If you’re decided, you don’t need to pay attention to this. (EMMANUEL DUNAND/AFP/GETTY IMAGES)

Everyone wants a piece of you.

Let slip who you are and suddenly all the doors are open. Reporters swarm up demanding to know your opinions on everything. What are you eating? Who are you wearing? What motivates you? What are you doing Tuesday? Can we come back for a photoshoot then?

This group is vastly, vastly overrepresented in the news these days.

Most of the country is hunkering down in our partisan bunkers, occasionally emerging to get sandwiches and hiss. Our TVs are tuned to That One Station That Tells The Real News Truth. Our minds are made up, and no one cares. They take us for granted. We don’t even dress up to go to fundraising dinners. What’s the point? President Obama sends creepy e-mails to us and doesn’t even bother peppering them with exclamation marks.

Meanwhile, our candidates court Them. There they go, asking questions on national TV. Vacillating. Registering. They live in the right states. When Mitt applies the Brylcreem, whistling, he’s thinking of Them. When President Obama worries who will be impressed at the next debate, it’s not us he’s concerned with. Both of them come home with Their dubious perfume liberally coating their jackets.

They are Undecided Voters, and I hate Them. Decide, already!

I have all the ire of a mother who has watched her 6-year-old pick out pink rain boots, then put them back, then pick a teal umbrella, then put it back, then go back to the rain boots, then put them back, all while there is a long line forming. But this is the presidency, not an outfit!

Why can’t they pick?

“There’s not enough information out there,” they point out. “Mitt Romney’s plan doesn’t make sense, and President Obama has not really offered a compelling vision forward for the next four years. Where’s his legislative initiative? Where’s anyone’s?”

“So?” everyone asks. “We knew that. We decided anyway. Why can’t you? Are the vague reassurances, long strings of vitriol, and inane memes that have been offered not doing it for you? They were enough for us! Do you think you’re so much better?”


The same is true on a larger level for swing states. When was the last time you saw anyone offering to build submarines in a firmly and definitely blue or red state? The non-prodigal states, the ones that know where they stand on these things, are full of people wondering whether or not they should bother, when everyone takes them for granted. They come storming in in curlers with burned casseroles. This does nothing to help the cause.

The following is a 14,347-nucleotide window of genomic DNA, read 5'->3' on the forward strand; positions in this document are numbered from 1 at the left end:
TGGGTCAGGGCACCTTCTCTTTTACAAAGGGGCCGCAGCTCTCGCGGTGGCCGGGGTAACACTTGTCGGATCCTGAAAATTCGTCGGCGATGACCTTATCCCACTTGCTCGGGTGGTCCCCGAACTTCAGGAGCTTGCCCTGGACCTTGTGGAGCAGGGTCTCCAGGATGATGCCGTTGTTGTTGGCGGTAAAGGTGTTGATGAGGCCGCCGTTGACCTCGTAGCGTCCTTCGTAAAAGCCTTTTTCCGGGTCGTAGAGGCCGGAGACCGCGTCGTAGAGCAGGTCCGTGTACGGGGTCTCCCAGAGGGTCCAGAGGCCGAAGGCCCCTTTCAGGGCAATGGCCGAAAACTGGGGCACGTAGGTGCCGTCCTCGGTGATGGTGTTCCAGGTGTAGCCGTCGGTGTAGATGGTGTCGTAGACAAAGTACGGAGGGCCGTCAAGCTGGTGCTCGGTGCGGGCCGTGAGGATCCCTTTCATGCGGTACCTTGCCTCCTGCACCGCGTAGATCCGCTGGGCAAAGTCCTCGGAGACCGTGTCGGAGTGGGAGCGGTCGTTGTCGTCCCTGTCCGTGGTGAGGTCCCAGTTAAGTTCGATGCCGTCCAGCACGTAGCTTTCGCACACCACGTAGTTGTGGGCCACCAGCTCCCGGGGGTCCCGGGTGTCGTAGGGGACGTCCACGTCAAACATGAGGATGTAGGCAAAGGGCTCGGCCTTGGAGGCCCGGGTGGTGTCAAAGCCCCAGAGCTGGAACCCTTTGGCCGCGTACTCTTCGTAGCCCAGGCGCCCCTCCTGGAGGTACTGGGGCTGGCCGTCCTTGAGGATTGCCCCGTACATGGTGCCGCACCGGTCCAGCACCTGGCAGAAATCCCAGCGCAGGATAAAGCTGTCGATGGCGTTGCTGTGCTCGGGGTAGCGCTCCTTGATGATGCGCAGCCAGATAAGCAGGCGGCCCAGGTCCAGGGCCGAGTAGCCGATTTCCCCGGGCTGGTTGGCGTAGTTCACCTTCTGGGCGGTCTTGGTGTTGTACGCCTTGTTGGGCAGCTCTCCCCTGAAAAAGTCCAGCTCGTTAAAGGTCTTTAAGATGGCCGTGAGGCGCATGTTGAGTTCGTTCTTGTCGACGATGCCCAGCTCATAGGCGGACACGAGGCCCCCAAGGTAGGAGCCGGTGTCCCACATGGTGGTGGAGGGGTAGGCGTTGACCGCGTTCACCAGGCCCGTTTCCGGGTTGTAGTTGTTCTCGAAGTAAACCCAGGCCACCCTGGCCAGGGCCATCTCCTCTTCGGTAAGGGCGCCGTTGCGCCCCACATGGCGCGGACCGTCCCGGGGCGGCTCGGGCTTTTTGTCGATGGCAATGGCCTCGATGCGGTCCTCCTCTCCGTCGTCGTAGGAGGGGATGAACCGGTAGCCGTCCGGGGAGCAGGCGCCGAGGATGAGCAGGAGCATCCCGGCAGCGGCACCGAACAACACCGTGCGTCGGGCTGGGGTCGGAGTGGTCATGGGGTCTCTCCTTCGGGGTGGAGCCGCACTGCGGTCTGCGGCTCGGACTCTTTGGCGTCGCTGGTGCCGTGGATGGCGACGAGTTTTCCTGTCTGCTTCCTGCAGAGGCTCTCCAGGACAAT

“I’m decided!” the neglected bases shout, pointing ballots at our heads. “But I don’t have to STAY decided! After all, as Proust said, ‘All our final decisions are made in a state of mind that will not last.’ Can I be on TV now?”

But we can’t pull it off like they can.

Indecision is sexy. What are the great love triangles of history and literature if not instances of people who just could not make up their minds which candidate they preferred?

“Well, Arthur’s business record is impressive,” they stall, “but Lancelot understands where I’m coming from.”

Indecision lies at the heart of most of the vital dramas of our lives. Prolong the choice as long as possible. Joey or Ross? Edward or Jacob? Gale or Peeta? We’ll watch you waver up and down. With popcorn. But decide, and you lose us.

In “This Side of Paradise,” F. Scott Fitzgerald described the protagonist’s mother as follows: “She had once been a Catholic, but discovering that priests were infinitely more attentive when she was in process of losing or regaining faith in Mother Church, she maintained an enchantingly wavering attitude.”

Enchantingly wavering. That’s these undecided voters in a nutshell.

The Meek may inherit the earth, but in the interim, it’s been promised to the Undecided Voters.

Who are these people? Are they too scared? Too specifics-hungry? Too engaged? Too disengaged, as SNL suggests?

Why can’t they make up their minds? Who do they think they are, Hamlet?

Maybe they just like the attention.

Schrodinger’s Cat is indecisive. Dead? Alive? Real? Theoretical? You can’t possibly tell us. Decide, and you might disappear.